Annotate PDFs in OneNote
OneNote has lots of neat features built into it. One of those neat features is a tool for annotating PDFs. In this short video I demonstrate how you can do that.

Annotate PDFs with Lumin PDF
Lumin PDF is a Chrome extension that enables students to draw on top of PDFs that you open in Chrome. After drawing on the PDF students can save the PDF as a new copy or replace the existing copy of the PDF that was sent to them in Google Classroom. Here's my video overview of how students can use Lumin PDF to write on PDFs that are assigned to them in Google Classroom.

Why Do We Get Dizzy? - Another Question from My Daughters

We're going to Storyland today for the sixth or seventh time this summer (it's one of our favorite family activities). My daughters love to go on a ride called the Turtle Twirl. I don't love it because it makes me quite dizzy and feel a bit of nausea. I've seen many other parents gingerly walk away from the ride. The last time we went to Storyland one of my daughters asked, "why do people get dizzy?" 

If you have children who are also wondering what makes people feel dizzy, SciShow Kids and PBS Kids for Parents have some good explanations to watch. The SciShow Kids explanation is suitable for a K-3 audience. The PBS Kids for Parents video is better suited to an audience of fourth grade through high school.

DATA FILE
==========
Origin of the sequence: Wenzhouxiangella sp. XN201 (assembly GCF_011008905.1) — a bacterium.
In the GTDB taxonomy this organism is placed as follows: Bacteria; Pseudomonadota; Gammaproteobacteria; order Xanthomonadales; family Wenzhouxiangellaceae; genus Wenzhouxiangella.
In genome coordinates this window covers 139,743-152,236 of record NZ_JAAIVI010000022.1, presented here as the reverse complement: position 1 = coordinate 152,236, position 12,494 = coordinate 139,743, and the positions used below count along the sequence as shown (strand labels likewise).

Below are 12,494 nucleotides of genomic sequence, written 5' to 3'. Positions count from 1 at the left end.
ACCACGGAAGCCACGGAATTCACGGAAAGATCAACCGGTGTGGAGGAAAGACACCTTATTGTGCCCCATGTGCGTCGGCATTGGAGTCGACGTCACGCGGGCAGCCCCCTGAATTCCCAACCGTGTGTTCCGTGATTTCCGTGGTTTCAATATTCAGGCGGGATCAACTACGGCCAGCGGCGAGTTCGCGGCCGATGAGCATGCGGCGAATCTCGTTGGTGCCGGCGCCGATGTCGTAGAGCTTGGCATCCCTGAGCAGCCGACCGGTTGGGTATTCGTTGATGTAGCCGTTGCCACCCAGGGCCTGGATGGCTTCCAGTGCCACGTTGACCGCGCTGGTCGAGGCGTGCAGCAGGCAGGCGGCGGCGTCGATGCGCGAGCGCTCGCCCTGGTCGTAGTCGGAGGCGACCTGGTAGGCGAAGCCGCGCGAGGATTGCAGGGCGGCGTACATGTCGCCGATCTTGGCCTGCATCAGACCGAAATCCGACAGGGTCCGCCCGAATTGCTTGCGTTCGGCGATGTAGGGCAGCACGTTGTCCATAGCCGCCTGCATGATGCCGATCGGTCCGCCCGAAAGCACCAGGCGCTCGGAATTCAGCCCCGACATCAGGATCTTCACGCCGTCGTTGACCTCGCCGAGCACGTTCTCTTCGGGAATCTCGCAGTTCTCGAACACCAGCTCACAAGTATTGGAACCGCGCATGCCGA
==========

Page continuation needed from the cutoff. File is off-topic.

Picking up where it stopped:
On a related note, TED-Ed offers a lesson on the mystery of motion sickness. The mystery for me is why do I experience it now (in my forties) but I didn't experience it when I was younger?

Saturday, August 27, 2022

Reading, Searching, and Fixing - The Week in Review

Good morning from Maine where the sun is shining on what should be a nice and sunny weekend after a few days of much-needed rain. We're going to have a little backyard camping adventure this evening. Tomorrow, we plan to have a fun day at Storyland! I hope that you also have some fun things planned for your weekend.